The Senate is once again delaying its vote on the controversial effort to repeal and replace the Affordable Care Act while Sen. John McCain recovers from surgery that he had on Friday to remove a blood clot above his left eye. Although Senate Majority Leader Mitch McConnell’s plan was to quickly vote on the legislation this week, McCain’s surgery left Republicans scrambling as what already promised to be a tight vote would prove to be impossible without the senator from Arizona. McConnell didn’t specify when the bill would be voted on, saying only that the Senate will “defer consideration of the Better Care Act.”
McConnell’s announcement came shortly after McCain’s office issued a statement disclosing the surgery and noting that doctors had advised the senator to stay in Arizona next week to recover. “Following a routine annual physical, Sen. John McCain underwent a procedure to remove a blood clot from above his left eye on Friday, July 14 at Mayo Clinic Hospital in Phoenix,” notes the statement. “Surgeons successfully removed the 5-cm blood clot during a minimally invasive craniotomy with an eyebrow incision.”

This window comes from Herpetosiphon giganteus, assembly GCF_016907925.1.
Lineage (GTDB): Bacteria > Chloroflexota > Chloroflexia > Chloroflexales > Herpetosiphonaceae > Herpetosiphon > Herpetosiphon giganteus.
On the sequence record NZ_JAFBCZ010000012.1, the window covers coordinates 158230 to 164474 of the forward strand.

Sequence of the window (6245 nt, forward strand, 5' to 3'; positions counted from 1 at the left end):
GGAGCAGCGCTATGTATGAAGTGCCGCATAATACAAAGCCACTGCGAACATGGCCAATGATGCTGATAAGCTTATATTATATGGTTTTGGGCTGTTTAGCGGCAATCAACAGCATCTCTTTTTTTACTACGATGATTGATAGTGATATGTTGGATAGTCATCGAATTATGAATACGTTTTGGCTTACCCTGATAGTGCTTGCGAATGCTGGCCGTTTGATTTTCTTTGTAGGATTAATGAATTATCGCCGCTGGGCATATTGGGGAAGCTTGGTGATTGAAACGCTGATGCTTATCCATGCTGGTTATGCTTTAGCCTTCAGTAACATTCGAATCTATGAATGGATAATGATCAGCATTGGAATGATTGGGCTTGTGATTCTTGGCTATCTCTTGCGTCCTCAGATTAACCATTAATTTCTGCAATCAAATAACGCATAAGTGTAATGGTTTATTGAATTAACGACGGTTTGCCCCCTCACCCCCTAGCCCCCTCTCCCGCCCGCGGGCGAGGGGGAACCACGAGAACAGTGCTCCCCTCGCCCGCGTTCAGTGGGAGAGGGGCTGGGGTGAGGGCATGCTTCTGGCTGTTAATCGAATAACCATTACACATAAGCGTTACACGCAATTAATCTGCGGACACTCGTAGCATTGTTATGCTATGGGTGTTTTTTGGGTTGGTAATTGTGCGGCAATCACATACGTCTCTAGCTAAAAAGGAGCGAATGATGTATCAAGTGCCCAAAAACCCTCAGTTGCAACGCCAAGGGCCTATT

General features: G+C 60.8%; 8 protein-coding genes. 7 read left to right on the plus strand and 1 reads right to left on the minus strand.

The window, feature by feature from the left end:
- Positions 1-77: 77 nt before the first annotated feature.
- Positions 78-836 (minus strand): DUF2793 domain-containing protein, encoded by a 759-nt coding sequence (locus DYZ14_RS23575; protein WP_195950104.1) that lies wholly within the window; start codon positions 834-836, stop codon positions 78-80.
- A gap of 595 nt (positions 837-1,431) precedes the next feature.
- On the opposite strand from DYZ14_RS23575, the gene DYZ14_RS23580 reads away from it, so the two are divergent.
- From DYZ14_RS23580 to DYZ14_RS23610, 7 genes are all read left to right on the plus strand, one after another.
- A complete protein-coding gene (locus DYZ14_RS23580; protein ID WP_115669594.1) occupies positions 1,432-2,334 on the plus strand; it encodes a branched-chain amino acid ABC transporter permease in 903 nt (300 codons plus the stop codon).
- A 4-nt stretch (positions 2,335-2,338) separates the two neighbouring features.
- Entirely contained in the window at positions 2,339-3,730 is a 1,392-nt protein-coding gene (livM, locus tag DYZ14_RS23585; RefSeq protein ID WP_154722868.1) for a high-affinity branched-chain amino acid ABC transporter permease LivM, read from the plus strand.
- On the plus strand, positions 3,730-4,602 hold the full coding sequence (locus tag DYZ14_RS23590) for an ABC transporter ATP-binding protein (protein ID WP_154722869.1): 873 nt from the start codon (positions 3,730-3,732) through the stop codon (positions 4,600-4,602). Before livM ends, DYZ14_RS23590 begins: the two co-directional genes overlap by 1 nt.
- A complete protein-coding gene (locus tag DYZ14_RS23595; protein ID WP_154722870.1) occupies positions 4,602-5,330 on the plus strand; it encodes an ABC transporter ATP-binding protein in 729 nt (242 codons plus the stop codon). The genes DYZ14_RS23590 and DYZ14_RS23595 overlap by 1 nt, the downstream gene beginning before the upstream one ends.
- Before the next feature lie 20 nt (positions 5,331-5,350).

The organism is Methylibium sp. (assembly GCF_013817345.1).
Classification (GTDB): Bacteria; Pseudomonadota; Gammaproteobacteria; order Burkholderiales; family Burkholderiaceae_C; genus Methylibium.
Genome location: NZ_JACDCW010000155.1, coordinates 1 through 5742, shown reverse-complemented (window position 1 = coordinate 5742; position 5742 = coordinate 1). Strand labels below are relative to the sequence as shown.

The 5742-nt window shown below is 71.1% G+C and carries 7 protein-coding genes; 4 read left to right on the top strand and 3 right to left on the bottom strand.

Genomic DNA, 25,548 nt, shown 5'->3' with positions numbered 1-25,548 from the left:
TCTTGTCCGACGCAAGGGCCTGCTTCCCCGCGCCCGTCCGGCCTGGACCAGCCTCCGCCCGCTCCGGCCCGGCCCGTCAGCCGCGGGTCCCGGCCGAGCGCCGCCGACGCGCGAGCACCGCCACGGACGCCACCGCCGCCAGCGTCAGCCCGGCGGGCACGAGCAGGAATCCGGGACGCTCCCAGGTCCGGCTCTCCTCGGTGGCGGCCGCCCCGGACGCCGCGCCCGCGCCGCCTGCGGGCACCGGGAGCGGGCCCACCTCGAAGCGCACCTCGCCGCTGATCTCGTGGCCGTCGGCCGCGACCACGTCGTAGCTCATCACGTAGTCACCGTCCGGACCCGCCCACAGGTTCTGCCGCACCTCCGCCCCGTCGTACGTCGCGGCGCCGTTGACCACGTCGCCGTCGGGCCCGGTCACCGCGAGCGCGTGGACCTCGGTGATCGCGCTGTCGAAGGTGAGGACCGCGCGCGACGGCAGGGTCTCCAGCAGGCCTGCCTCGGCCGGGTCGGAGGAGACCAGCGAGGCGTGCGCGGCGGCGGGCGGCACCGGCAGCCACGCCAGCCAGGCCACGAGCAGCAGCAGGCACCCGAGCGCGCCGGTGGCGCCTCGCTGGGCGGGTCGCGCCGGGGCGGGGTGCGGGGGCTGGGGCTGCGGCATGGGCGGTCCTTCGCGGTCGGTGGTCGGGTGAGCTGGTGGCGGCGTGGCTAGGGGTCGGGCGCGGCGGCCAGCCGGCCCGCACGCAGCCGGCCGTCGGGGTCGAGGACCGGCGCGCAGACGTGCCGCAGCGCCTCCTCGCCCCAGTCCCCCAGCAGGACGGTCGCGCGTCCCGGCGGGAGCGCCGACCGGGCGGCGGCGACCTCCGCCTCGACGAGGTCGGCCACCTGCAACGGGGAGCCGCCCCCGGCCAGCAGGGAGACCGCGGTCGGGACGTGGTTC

Even before McCain’s statement and the deferment, the Republican effort to pass its broad overhaul of the country’s health care was already hanging by a thread. Republicans control 52 votes in the Senate and Sens. Rand Paul of Kentucky and Susan Collins of Maine opposed the bill already, meaning the GOP couldn’t afford to lose any more votes. But at least six key senators, including McCain, had yet to express full support for the legislation.
The delay on the health care vote meant yet another setback for the effort to repeal Obamacare that once seemed to be a done deal after years of promises from Republicans. The New York Times explains:
With control of the White House and both houses of Congress, Republican leaders foresaw a quick strike coming as soon as January or February. But the House struggled to pass its version of the bill, and the Senate has had even more troubles. Mr. McConnell had to postpone the first votes before the July 4 recess when it was clear he did not have enough support for a procedural motion to take up the bill.
Now opponents of the bill will have more time to organize and rally voters against the controversial legislation that has already been criticized by governors of both parties. Two powerful members of the insurance industry lobby, for example, sent a letter to McConnell saying that an amendment from Sen. Ted Cruz greenlighting the sale of bare-bones policy as “unworkable in any form.” The rare joint statement by America’s Health Care Plans and the BlueCross BlueShield Association said that the measure would “undermine protections for those with pre-existing medical conditions” while increasing premiums and unleashing a wave of “terminations of coverage.”